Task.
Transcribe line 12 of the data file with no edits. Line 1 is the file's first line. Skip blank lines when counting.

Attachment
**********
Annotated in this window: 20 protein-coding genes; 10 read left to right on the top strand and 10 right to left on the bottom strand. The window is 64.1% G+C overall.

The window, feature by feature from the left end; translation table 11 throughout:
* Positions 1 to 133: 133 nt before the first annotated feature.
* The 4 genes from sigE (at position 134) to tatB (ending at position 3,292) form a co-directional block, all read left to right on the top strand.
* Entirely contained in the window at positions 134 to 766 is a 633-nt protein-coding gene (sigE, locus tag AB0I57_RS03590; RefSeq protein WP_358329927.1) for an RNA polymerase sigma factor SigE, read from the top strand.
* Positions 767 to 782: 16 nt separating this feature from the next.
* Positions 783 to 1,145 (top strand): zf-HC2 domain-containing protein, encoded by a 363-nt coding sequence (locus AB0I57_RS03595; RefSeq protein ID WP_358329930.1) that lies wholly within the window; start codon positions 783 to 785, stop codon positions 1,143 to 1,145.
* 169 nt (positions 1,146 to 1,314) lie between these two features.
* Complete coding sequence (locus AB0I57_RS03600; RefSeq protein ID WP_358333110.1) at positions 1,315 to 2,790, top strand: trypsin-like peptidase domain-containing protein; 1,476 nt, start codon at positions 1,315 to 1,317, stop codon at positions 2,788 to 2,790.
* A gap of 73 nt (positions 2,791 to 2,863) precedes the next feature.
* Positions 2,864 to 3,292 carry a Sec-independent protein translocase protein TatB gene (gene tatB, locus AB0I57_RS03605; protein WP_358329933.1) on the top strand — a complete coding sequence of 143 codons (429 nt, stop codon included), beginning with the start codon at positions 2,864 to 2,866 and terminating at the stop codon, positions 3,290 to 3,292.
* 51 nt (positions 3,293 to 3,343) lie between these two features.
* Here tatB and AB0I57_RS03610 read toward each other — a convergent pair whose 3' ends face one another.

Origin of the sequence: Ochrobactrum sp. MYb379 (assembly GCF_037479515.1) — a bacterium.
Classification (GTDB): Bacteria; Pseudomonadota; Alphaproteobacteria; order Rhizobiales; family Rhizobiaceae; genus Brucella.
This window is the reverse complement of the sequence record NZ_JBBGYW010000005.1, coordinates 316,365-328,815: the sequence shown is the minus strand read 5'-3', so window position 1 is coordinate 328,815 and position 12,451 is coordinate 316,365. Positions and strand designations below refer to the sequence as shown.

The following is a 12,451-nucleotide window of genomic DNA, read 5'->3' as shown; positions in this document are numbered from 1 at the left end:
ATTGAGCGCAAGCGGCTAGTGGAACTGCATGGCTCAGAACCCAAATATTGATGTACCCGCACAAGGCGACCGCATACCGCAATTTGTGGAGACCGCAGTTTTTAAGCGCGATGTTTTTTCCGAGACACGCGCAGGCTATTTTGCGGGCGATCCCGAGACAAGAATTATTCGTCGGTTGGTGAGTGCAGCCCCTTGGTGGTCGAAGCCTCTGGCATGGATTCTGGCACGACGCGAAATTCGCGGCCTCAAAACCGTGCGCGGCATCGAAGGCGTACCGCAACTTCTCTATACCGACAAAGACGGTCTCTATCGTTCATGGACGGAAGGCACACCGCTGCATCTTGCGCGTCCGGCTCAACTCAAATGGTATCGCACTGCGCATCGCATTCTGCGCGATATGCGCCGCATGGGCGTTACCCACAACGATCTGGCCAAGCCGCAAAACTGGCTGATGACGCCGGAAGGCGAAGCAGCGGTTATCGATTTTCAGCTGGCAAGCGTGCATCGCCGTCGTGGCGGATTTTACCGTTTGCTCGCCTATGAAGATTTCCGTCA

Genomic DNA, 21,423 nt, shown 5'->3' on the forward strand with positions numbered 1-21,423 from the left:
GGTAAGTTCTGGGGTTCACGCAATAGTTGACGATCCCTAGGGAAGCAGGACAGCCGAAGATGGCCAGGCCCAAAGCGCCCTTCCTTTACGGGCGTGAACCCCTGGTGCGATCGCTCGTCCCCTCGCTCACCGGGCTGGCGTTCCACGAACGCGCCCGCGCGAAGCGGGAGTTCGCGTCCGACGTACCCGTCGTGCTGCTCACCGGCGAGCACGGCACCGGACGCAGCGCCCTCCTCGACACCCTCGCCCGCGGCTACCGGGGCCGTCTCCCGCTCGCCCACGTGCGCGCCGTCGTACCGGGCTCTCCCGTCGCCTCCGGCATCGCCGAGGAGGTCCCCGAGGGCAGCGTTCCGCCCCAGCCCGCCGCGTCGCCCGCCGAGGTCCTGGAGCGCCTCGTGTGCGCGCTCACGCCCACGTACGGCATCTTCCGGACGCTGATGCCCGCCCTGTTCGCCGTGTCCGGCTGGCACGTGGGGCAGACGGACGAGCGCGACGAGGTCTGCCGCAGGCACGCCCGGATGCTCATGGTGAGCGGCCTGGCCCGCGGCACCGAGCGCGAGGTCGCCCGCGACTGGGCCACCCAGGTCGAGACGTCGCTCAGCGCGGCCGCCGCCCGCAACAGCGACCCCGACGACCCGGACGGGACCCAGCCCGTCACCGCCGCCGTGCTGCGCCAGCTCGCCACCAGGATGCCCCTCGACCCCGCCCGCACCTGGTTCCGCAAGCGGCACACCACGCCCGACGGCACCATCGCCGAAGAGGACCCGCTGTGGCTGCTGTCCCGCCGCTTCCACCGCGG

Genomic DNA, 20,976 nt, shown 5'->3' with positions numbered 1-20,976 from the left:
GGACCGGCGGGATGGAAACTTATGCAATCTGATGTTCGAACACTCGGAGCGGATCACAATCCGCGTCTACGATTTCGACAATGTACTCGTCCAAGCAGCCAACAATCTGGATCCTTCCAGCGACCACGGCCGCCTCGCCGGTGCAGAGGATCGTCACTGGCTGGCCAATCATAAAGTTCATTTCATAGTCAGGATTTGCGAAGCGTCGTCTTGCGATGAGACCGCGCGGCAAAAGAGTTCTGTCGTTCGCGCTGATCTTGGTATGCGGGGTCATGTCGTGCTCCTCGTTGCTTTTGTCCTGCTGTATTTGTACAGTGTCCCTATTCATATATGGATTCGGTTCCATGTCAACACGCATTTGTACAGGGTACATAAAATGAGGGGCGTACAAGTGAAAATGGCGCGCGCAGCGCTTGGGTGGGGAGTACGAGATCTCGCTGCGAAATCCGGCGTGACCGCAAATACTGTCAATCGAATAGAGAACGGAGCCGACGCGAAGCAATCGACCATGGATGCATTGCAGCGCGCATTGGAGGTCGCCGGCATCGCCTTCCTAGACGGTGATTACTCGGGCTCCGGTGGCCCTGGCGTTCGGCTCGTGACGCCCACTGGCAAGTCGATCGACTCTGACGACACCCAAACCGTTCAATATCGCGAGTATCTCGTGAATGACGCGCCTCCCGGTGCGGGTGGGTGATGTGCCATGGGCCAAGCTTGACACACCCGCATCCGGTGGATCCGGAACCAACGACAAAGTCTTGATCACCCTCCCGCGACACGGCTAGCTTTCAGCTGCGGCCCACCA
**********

* 51 nt (positions 3,293 to 3,343) lie between these two features.